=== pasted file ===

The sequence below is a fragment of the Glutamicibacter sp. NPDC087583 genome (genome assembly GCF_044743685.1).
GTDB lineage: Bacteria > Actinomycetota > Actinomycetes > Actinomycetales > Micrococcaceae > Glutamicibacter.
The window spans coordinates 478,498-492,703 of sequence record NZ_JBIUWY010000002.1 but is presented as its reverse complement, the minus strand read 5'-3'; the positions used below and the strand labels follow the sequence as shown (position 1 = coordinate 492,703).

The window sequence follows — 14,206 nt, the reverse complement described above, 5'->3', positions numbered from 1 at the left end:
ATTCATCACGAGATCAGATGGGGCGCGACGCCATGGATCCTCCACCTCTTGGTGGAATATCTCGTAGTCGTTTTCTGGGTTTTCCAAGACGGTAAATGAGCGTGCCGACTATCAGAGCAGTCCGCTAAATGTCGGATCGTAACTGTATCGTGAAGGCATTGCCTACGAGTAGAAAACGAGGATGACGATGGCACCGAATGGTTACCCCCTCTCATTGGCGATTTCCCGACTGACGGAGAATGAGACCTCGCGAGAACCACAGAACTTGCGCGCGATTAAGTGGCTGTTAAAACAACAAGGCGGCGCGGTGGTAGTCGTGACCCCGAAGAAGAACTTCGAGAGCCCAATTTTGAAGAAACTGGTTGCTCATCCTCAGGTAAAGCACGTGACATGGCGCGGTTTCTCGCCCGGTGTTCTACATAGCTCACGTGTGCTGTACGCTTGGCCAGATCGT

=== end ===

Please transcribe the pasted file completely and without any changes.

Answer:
The sequence below is a fragment of the Glutamicibacter sp. NPDC087583 genome (genome assembly GCF_044743685.1).
GTDB lineage: Bacteria > Actinomycetota > Actinomycetes > Actinomycetales > Micrococcaceae > Glutamicibacter.
The window spans coordinates 478,498-492,703 of sequence record NZ_JBIUWY010000002.1 but is presented as its reverse complement, the minus strand read 5'-3'; the positions used below and the strand labels follow the sequence as shown (position 1 = coordinate 492,703).

The window sequence follows — 14,206 nt, the reverse complement described above, 5'->3', positions numbered from 1 at the left end:
ATTCATCACGAGATCAGATGGGGCGCGACGCCATGGATCCTCCACCTCTTGGTGGAATATCTCGTAGTCGTTTTCTGGGTTTTCCAAGACGGTAAATGAGCGTGCCGACTATCAGAGCAGTCCGCTAAATGTCGGATCGTAACTGTATCGTGAAGGCATTGCCTACGAGTAGAAAACGAGGATGACGATGGCACCGAATGGTTACCCCCTCTCATTGGCGATTTCCCGACTGACGGAGAATGAGACCTCGCGAGAACCACAGAACTTGCGCGCGATTAAGTGGCTGTTAAAACAACAAGGCGGCGCGGTGGTAGTCGTGACCCCGAAGAAGAACTTCGAGAGCCCAATTTTGAAGAAACTGGTTGCTCATCCTCAGGTAAAGCACGTGACATGGCGCGGTTTCTCGCCCGGTGTTCTACATAGCTCACGTGTGCTGTACGCTTGGCCAGATCGT